One of the most difficult situations is when you depart your old job on bad terms. How do you then tackle the problem of providing a reference for your new job application? With so many employers asking for at least two referees, it can be pretty tempting to create fake ones. This is all a bit of harmless trickery when you’re getting your auntie Julie to pretend to be your former manager at the Post Office, but it can take a grisly turn when people lie to bag a job in the medical profession.

Anne-Marie Read and Matthew Green both applied for health worker jobs within the NHS, but neither were qualified or in a position to provide a positive reference, so how did they handle it – shrug their shoulders and apply for a more appropriate role in, say, furniture sales? Of course not! They gave each other glowing references, posing as former employers. The couple’s plan was soon rumbled and they were each sentenced to 20 months in prison. This bizarre story shows just how important it is for employers to really check out the references given by candidates.

5. Test Their Credentials

The Head Coach of Notre Dame’s US football team was forced to tackle a huge embarrassment after it became clear that he had made up his sporting credentials. George O’Leary had not only lied about graduating with a master’s degree from New York University but also about being a footballing legend during his time there.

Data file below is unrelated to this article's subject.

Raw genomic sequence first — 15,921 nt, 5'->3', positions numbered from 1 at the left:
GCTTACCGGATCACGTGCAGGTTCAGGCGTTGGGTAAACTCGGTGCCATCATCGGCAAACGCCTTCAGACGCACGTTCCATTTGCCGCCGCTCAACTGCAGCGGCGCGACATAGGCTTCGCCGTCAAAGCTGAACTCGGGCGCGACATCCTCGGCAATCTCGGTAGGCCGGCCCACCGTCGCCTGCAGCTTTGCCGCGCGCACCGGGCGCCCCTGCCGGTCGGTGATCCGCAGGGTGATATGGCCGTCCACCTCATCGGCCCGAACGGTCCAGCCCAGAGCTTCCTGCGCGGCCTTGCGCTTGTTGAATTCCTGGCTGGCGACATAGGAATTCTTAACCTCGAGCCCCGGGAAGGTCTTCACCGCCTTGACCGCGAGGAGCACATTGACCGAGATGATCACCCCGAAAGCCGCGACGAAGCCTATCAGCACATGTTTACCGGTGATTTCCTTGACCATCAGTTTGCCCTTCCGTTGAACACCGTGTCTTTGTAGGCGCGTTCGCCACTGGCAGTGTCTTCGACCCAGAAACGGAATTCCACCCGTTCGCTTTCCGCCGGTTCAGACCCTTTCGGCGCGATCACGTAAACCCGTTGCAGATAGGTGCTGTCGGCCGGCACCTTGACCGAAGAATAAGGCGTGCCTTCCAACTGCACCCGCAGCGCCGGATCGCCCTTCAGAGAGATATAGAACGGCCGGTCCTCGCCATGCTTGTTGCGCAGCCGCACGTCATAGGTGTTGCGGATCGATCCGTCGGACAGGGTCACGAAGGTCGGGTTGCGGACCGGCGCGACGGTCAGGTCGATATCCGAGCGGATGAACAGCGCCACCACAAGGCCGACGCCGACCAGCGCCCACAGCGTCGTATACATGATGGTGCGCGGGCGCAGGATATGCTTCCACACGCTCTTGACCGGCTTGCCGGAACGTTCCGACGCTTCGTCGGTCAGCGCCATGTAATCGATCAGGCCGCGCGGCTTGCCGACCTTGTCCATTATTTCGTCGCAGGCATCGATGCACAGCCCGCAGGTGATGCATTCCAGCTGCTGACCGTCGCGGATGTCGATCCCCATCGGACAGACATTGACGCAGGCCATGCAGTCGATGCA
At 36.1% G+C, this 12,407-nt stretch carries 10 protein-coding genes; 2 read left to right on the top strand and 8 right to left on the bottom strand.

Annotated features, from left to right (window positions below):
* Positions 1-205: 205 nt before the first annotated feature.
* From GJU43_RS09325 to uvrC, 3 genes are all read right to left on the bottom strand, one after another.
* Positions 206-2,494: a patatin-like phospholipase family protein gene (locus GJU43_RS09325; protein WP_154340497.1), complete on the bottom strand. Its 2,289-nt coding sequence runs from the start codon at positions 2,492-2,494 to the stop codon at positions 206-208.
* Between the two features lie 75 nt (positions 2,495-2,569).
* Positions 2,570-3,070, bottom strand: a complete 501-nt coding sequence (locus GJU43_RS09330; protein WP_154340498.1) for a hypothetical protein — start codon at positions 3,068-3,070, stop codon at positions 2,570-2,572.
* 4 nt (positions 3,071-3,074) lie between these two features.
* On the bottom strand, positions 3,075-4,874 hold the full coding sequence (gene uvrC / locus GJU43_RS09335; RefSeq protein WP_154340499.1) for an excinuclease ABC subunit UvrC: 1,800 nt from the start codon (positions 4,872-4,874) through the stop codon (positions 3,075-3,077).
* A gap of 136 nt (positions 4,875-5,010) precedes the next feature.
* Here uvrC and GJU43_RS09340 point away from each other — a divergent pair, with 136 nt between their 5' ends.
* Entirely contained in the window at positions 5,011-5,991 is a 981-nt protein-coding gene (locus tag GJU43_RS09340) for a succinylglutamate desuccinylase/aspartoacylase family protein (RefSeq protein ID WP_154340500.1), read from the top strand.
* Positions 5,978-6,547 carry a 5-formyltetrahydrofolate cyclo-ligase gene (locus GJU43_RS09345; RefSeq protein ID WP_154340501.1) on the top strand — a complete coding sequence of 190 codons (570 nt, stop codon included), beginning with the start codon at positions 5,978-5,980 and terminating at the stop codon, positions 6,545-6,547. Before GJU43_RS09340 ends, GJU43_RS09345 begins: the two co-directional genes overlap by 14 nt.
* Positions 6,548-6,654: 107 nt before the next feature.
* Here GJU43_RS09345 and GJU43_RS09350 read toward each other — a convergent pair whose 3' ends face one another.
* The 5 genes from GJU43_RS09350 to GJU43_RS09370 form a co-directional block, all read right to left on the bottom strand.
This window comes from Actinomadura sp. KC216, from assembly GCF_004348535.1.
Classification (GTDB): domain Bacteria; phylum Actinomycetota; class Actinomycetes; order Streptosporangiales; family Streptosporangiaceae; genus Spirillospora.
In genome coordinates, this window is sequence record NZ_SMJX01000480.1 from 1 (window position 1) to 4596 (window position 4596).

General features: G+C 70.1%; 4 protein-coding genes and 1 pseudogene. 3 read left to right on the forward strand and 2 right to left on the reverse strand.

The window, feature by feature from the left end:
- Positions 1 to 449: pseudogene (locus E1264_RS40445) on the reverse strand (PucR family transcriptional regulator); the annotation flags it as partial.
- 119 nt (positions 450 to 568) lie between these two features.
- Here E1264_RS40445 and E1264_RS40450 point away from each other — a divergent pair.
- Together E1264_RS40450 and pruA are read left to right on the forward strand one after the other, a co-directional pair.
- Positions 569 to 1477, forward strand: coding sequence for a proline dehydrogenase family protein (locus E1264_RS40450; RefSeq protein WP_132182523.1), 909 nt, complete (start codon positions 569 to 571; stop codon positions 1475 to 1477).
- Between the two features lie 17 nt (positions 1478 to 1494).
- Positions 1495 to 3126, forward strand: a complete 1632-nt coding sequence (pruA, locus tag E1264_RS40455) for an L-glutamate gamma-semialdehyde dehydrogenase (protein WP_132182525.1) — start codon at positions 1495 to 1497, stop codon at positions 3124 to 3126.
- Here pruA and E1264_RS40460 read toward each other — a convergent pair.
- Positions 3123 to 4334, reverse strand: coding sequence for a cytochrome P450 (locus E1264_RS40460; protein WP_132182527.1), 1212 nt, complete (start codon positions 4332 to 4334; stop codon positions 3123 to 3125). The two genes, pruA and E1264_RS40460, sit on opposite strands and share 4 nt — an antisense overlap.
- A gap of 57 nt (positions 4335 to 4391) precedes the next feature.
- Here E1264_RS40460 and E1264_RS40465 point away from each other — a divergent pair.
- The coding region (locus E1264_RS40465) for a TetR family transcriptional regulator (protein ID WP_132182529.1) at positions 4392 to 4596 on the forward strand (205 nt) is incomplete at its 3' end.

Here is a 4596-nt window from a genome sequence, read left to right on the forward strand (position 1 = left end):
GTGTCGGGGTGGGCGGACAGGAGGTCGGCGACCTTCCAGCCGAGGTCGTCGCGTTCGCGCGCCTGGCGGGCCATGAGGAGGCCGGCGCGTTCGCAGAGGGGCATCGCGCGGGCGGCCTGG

When he was forced to face the music and fess up to his lie, George said: "Due to a selfish and thoughtless act many years ago, I have personally embarrassed Notre Dame, its alumni and fans." This goes to show that a bit of research goes a long way and could have prevented a very public hiring disaster. Of course, this was in 2001- in the dark ages before the Google, LinkedIn and Facebook allowed us to investigate someone at the touch of a button. These days it is much easier to avoid such a disastrous turn of events but it still goes to show how important it is to check out the credentials of a potential employee.

These are just a few of the hundreds of horror stories we’ve all heard before, where the completely wrong person gets hired and the backlash that ensues. These high profile cases are extreme examples. After all, not very many of us are in a position to hire the next college football coach, but every line of work has the potential for its very own hiring catastrophe. All of these situations could have been avoided by a good reference check, evidence of qualifications, in-depth interviews, and the verification of past experience. Learn a lesson from these famous cases and avoid a hiring mishap of your own.

Can you think of any other high profile hiring disasters that we missed out? Let us know in the comments section below!